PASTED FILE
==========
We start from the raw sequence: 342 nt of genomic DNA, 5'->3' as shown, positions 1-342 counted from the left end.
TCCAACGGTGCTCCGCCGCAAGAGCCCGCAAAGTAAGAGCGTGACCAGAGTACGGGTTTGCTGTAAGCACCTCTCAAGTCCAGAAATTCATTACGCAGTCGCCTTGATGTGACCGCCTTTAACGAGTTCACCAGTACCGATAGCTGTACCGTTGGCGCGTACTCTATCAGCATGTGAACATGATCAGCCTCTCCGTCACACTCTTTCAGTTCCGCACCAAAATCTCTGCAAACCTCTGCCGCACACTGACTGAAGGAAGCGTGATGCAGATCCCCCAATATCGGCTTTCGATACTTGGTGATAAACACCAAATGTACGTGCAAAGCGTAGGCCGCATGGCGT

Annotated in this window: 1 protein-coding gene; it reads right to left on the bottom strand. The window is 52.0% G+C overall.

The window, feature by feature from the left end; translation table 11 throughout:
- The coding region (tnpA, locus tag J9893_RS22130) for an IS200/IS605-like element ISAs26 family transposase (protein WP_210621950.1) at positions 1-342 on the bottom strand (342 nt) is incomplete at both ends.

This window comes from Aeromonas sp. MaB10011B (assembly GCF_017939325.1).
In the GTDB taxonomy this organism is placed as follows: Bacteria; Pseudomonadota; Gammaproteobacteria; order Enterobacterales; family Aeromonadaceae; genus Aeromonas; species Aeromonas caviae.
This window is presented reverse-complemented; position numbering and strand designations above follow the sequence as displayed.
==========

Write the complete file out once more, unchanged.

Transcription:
We start from the raw sequence: 342 nt of genomic DNA, 5'->3' as shown, positions 1-342 counted from the left end.
TCCAACGGTGCTCCGCCGCAAGAGCCCGCAAAGTAAGAGCGTGACCAGAGTACGGGTTTGCTGTAAGCACCTCTCAAGTCCAGAAATTCATTACGCAGTCGCCTTGATGTGACCGCCTTTAACGAGTTCACCAGTACCGATAGCTGTACCGTTGGCGCGTACTCTATCAGCATGTGAACATGATCAGCCTCTCCGTCACACTCTTTCAGTTCCGCACCAAAATCTCTGCAAACCTCTGCCGCACACTGACTGAAGGAAGCGTGATGCAGATCCCCCAATATCGGCTTTCGATACTTGGTGATAAACACCAAATGTACGTGCAAAGCGTAGGCCGCATGGCGT

Annotated in this window: 1 protein-coding gene; it reads right to left on the bottom strand. The window is 52.0% G+C overall.

The window, feature by feature from the left end; translation table 11 throughout:
- The coding region (tnpA, locus tag J9893_RS22130) for an IS200/IS605-like element ISAs26 family transposase (protein WP_210621950.1) at positions 1-342 on the bottom strand (342 nt) is incomplete at both ends.

This window comes from Aeromonas sp. MaB10011B (assembly GCF_017939325.1).
In the GTDB taxonomy this organism is placed as follows: Bacteria; Pseudomonadota; Gammaproteobacteria; order Enterobacterales; family Aeromonadaceae; genus Aeromonas; species Aeromonas caviae.
This window is presented reverse-complemented; position numbering and strand designations above follow the sequence as displayed.